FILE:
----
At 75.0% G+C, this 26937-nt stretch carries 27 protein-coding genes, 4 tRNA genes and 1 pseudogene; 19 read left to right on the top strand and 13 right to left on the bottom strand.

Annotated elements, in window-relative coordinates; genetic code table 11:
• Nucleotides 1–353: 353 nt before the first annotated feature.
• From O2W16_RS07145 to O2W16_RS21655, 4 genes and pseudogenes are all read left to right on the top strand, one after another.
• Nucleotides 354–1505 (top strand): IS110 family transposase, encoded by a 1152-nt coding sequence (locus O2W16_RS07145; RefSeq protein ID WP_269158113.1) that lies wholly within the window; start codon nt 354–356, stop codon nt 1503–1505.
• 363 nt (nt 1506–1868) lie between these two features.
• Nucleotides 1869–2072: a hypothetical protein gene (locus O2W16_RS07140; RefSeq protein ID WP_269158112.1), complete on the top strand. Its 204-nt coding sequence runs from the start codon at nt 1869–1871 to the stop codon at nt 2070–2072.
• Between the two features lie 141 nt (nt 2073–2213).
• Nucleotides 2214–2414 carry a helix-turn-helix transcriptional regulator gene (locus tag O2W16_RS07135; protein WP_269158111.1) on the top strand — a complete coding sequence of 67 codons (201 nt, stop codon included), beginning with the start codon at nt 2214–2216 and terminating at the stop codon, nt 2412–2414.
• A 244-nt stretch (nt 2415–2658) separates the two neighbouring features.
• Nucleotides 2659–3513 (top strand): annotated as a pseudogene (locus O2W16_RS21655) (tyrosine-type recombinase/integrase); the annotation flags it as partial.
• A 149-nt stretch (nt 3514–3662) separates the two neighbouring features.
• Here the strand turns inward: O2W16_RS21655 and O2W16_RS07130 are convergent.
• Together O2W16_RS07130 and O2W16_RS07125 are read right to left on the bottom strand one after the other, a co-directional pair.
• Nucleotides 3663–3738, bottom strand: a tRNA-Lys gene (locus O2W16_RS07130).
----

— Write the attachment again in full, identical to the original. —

At 75.0% G+C, this 26937-nt stretch carries 27 protein-coding genes, 4 tRNA genes and 1 pseudogene; 19 read left to right on the top strand and 13 right to left on the bottom strand.

Annotated elements, in window-relative coordinates; genetic code table 11:
• Nucleotides 1–353: 353 nt before the first annotated feature.
• From O2W16_RS07145 to O2W16_RS21655, 4 genes and pseudogenes are all read left to right on the top strand, one after another.
• Nucleotides 354–1505 (top strand): IS110 family transposase, encoded by a 1152-nt coding sequence (locus O2W16_RS07145; RefSeq protein ID WP_269158113.1) that lies wholly within the window; start codon nt 354–356, stop codon nt 1503–1505.
• 363 nt (nt 1506–1868) lie between these two features.
• Nucleotides 1869–2072: a hypothetical protein gene (locus O2W16_RS07140; RefSeq protein ID WP_269158112.1), complete on the top strand. Its 204-nt coding sequence runs from the start codon at nt 1869–1871 to the stop codon at nt 2070–2072.
• Between the two features lie 141 nt (nt 2073–2213).
• Nucleotides 2214–2414 carry a helix-turn-helix transcriptional regulator gene (locus tag O2W16_RS07135; protein WP_269158111.1) on the top strand — a complete coding sequence of 67 codons (201 nt, stop codon included), beginning with the start codon at nt 2214–2216 and terminating at the stop codon, nt 2412–2414.
• A 244-nt stretch (nt 2415–2658) separates the two neighbouring features.
• Nucleotides 2659–3513 (top strand): annotated as a pseudogene (locus O2W16_RS21655) (tyrosine-type recombinase/integrase); the annotation flags it as partial.
• A 149-nt stretch (nt 3514–3662) separates the two neighbouring features.
• Here the strand turns inward: O2W16_RS21655 and O2W16_RS07130 are convergent.
• Together O2W16_RS07130 and O2W16_RS07125 are read right to left on the bottom strand one after the other, a co-directional pair.
• Nucleotides 3663–3738, bottom strand: a tRNA-Lys gene (locus O2W16_RS07130).